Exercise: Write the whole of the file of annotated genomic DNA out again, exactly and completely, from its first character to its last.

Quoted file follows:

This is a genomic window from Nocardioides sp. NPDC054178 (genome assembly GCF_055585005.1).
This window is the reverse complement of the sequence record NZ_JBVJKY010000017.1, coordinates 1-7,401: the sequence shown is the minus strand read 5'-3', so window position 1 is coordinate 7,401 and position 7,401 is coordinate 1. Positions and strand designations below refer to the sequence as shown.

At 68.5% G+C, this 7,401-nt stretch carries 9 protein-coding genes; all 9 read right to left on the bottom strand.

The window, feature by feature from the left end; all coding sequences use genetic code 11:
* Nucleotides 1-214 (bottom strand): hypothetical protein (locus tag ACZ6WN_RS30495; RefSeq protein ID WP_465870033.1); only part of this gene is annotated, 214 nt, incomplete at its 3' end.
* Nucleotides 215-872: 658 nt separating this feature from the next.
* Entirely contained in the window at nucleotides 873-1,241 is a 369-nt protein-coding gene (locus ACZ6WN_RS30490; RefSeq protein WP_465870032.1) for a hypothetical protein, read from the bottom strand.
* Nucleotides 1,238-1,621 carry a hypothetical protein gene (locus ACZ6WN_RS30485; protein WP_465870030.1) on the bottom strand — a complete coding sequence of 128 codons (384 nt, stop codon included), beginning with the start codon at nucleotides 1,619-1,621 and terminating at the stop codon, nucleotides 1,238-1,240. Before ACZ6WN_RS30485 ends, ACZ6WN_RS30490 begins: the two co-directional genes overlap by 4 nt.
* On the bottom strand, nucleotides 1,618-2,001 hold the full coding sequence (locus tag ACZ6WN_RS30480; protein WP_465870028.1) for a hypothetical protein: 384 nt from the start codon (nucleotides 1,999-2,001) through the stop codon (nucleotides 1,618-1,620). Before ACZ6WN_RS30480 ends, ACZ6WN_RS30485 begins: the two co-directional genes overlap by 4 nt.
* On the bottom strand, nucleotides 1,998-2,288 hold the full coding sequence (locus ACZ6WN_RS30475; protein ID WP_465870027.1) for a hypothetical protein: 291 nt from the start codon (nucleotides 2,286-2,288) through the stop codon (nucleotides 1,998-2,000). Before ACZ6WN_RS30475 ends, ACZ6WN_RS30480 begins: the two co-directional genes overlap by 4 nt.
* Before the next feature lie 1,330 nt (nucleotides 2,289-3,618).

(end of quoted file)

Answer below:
This is a genomic window from Nocardioides sp. NPDC054178 (genome assembly GCF_055585005.1).
This window is the reverse complement of the sequence record NZ_JBVJKY010000017.1, coordinates 1-7,401: the sequence shown is the minus strand read 5'-3', so window position 1 is coordinate 7,401 and position 7,401 is coordinate 1. Positions and strand designations below refer to the sequence as shown.

At 68.5% G+C, this 7,401-nt stretch carries 9 protein-coding genes; all 9 read right to left on the bottom strand.

The window, feature by feature from the left end; all coding sequences use genetic code 11:
* Nucleotides 1-214 (bottom strand): hypothetical protein (locus tag ACZ6WN_RS30495; RefSeq protein ID WP_465870033.1); only part of this gene is annotated, 214 nt, incomplete at its 3' end.
* Nucleotides 215-872: 658 nt separating this feature from the next.
* Entirely contained in the window at nucleotides 873-1,241 is a 369-nt protein-coding gene (locus ACZ6WN_RS30490; RefSeq protein WP_465870032.1) for a hypothetical protein, read from the bottom strand.
* Nucleotides 1,238-1,621 carry a hypothetical protein gene (locus ACZ6WN_RS30485; protein WP_465870030.1) on the bottom strand — a complete coding sequence of 128 codons (384 nt, stop codon included), beginning with the start codon at nucleotides 1,619-1,621 and terminating at the stop codon, nucleotides 1,238-1,240. Before ACZ6WN_RS30485 ends, ACZ6WN_RS30490 begins: the two co-directional genes overlap by 4 nt.
* On the bottom strand, nucleotides 1,618-2,001 hold the full coding sequence (locus tag ACZ6WN_RS30480; protein WP_465870028.1) for a hypothetical protein: 384 nt from the start codon (nucleotides 1,999-2,001) through the stop codon (nucleotides 1,618-1,620). Before ACZ6WN_RS30480 ends, ACZ6WN_RS30485 begins: the two co-directional genes overlap by 4 nt.
* On the bottom strand, nucleotides 1,998-2,288 hold the full coding sequence (locus ACZ6WN_RS30475; protein ID WP_465870027.1) for a hypothetical protein: 291 nt from the start codon (nucleotides 2,286-2,288) through the stop codon (nucleotides 1,998-2,000). Before ACZ6WN_RS30475 ends, ACZ6WN_RS30480 begins: the two co-directional genes overlap by 4 nt.
* Before the next feature lie 1,330 nt (nucleotides 2,289-3,618).